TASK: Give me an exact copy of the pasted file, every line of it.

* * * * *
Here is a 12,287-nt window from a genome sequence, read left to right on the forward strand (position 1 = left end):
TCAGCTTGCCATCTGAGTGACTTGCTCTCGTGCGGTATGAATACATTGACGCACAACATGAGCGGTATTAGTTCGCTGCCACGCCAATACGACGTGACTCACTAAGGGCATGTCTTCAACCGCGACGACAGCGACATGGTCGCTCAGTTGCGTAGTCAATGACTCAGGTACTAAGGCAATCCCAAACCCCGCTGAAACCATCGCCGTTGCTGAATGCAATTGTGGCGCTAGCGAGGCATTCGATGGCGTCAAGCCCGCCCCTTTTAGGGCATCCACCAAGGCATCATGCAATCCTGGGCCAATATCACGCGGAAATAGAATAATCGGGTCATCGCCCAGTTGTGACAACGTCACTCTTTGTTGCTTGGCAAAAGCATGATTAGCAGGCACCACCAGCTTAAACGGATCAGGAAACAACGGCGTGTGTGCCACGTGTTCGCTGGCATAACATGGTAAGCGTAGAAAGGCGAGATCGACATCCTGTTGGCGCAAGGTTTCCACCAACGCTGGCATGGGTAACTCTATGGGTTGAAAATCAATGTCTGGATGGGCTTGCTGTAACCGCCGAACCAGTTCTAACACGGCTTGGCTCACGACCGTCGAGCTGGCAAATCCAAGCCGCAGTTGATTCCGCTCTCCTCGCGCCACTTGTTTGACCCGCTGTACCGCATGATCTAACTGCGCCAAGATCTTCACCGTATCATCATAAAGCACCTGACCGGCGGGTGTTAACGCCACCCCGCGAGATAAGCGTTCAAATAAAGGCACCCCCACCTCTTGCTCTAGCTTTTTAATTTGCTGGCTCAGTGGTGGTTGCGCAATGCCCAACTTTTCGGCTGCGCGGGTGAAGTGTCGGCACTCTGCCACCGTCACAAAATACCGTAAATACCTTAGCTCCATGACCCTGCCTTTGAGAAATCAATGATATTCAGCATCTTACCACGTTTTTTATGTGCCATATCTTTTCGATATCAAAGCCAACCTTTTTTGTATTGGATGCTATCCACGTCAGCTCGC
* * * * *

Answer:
Here is a 12,287-nt window from a genome sequence, read left to right on the forward strand (position 1 = left end):
TCAGCTTGCCATCTGAGTGACTTGCTCTCGTGCGGTATGAATACATTGACGCACAACATGAGCGGTATTAGTTCGCTGCCACGCCAATACGACGTGACTCACTAAGGGCATGTCTTCAACCGCGACGACAGCGACATGGTCGCTCAGTTGCGTAGTCAATGACTCAGGTACTAAGGCAATCCCAAACCCCGCTGAAACCATCGCCGTTGCTGAATGCAATTGTGGCGCTAGCGAGGCATTCGATGGCGTCAAGCCCGCCCCTTTTAGGGCATCCACCAAGGCATCATGCAATCCTGGGCCAATATCACGCGGAAATAGAATAATCGGGTCATCGCCCAGTTGTGACAACGTCACTCTTTGTTGCTTGGCAAAAGCATGATTAGCAGGCACCACCAGCTTAAACGGATCAGGAAACAACGGCGTGTGTGCCACGTGTTCGCTGGCATAACATGGTAAGCGTAGAAAGGCGAGATCGACATCCTGTTGGCGCAAGGTTTCCACCAACGCTGGCATGGGTAACTCTATGGGTTGAAAATCAATGTCTGGATGGGCTTGCTGTAACCGCCGAACCAGTTCTAACACGGCTTGGCTCACGACCGTCGAGCTGGCAAATCCAAGCCGCAGTTGATTCCGCTCTCCTCGCGCCACTTGTTTGACCCGCTGTACCGCATGATCTAACTGCGCCAAGATCTTCACCGTATCATCATAAAGCACCTGACCGGCGGGTGTTAACGCCACCCCGCGAGATAAGCGTTCAAATAAAGGCACCCCCACCTCTTGCTCTAGCTTTTTAATTTGCTGGCTCAGTGGTGGTTGCGCAATGCCCAACTTTTCGGCTGCGCGGGTGAAGTGTCGGCACTCTGCCACCGTCACAAAATACCGTAAATACCTTAGCTCCATGACCCTGCCTTTGAGAAATCAATGATATTCAGCATCTTACCACGTTTTTTATGTGCCATATCTTTTCGATATCAAAGCCAACCTTTTTTGTATTGGATGCTATCCACGTCAGCTCGC